west bank road 311.
(photo credit: Ariel Jerozolimski)
The High Court of Justice is set to debate Tuesday the state’s request that the
village council of Burin seal a mosque that the state believes was illegally
Such a move could inflame tensions in the already volatile
part of the West Bank, near Nablus, where Burin is located.
The issue of
the mosque’s legality has yet to be adjudicated, but already on Sunday, in a
response it submitted to the High Court of Justice in advance of a Tuesday
hearing in Jerusalem, the state said the mosque should be sealed.
village has refuted the claim of illegality on the grounds that it believes the
mosque is located in Area B, which is outside the Civil Administration of Judea
and Samaria’s jurisdiction.
The state, in turn, has claimed that the
mosque is located within its jurisdiction, in Area C.
Tawfiq Jabareen told The Jerusalem Post that initially Burin had not filed for a
construction permit because Area B construction was not under Israeli
jurisdiction. It only became aware that the civil administration considered the
mosque part of Area C when one of its inspectors visited the site and issued a
stop-work order, Jabareen said.
The state told the court that the
administration had not enforced the order because at the time it considered
doing so a security risk to its staff in light of tensions related to other
security events in the area. It did not specify which ones.
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In an attempt
to broker a compromise, the village of Burin notified the state on February 7
that it had sealed the mosque’s turret. It acknowledged that it had continued to
build the turret even though the administration had issued a stop-work order.
The Israel Police is now investigating the local council’s refusal to comply
with the order.
On Sunday, the state rejected Burin’s compromise gesture
of sealing the turret, and insisted, in a response that it filed to the court on
the matter, that the entire mosque be sealed.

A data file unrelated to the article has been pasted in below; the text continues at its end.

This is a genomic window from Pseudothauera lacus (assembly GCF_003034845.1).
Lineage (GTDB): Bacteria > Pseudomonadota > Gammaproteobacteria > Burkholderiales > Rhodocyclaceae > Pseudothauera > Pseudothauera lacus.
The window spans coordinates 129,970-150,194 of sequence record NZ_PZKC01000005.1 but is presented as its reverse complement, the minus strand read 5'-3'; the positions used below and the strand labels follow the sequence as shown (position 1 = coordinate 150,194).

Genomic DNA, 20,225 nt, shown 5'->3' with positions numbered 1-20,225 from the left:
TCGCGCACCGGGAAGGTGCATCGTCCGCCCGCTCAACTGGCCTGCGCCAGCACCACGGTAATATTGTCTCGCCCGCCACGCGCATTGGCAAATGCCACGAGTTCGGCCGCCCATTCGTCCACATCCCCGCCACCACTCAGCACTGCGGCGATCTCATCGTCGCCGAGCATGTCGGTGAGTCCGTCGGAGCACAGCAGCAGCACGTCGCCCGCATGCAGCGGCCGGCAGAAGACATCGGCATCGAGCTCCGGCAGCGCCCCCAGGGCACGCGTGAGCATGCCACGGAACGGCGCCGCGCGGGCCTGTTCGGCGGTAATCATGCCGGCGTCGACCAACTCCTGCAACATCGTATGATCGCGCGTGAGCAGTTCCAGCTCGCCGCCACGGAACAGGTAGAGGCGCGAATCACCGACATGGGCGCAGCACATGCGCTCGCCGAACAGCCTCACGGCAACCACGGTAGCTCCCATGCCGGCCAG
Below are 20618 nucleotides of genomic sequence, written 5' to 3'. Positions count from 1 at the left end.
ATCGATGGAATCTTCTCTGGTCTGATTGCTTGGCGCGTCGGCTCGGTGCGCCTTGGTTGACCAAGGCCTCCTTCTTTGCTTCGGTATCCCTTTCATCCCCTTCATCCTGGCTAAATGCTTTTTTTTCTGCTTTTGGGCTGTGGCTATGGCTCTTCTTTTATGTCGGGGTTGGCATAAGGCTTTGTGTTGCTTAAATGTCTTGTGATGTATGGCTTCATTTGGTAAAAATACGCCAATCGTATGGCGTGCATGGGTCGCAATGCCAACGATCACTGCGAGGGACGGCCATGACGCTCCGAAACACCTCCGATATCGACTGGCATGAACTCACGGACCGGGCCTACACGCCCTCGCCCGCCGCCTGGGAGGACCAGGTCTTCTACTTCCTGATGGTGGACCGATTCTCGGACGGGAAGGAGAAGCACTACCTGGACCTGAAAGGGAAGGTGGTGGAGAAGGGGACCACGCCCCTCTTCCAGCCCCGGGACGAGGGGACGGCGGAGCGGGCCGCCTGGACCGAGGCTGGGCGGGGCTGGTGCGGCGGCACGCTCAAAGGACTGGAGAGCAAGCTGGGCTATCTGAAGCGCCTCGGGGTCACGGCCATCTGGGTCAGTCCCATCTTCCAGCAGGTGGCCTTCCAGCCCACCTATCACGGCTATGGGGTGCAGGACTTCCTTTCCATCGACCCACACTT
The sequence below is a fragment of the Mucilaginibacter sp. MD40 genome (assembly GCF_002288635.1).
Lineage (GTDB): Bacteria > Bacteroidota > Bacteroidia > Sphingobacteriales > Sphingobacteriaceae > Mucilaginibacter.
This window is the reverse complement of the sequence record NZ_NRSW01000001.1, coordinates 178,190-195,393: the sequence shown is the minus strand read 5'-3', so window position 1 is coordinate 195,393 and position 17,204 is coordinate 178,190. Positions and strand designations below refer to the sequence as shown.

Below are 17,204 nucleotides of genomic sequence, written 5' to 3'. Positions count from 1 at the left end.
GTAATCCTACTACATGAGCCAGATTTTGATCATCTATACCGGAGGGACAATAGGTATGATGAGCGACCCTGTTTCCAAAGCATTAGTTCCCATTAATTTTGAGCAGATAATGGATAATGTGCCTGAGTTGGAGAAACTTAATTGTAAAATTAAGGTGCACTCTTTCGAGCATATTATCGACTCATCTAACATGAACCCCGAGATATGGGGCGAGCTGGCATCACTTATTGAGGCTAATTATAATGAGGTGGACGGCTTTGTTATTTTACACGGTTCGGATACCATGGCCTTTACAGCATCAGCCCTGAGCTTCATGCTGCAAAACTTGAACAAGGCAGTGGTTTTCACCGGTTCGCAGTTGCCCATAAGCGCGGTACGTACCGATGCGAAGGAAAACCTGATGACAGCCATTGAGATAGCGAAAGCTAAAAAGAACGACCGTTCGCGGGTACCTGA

It noted that the mosque
was not on its priority list, given its location next to Area B and the fact
that it did not pose a security risk.
The court addressed the issue of
the mosque after it received a petition from Regavim, a non-governmental group
that monitors illegal Palestinian construction in Area C. With its petition,
Regavim sought to force the state to ensure Palestinians’ compliance with West
Bank building regulations.
Regavim asked the court to enforce compliance
with the stop-work order and to demolish the mosque, which it claimed was
It filed the petition after the state forced
settlers in the El Matan outpost in Samaria to seal their unauthorized synagogue
in the fall. The state acted against the synagogue only after it received a
petition from nonprofit organization Yesh Din.
On Sunday, Regavim
responded that it hoped the court would equitably execute enforcement against
the mosque with the same speed that it acted against the synagogue, and that it
would not allow the state to evade its responsibility to enforce the law against
Regavim has argued that the state acts against
unauthorized Jewish West Bank construction while ignoring illegal Palestinian
In its response to the court on Sunday, the state said that 172
unauthorized Palestinian buildings had been destroyed in Area C in 2010, of
which 62 were torn down by the property owners and 110 by the civil
It added that Jewish property owners had destroyed 63
unauthorized structures and that the civil administration had destroyed 104
unauthorized settlement buildings.
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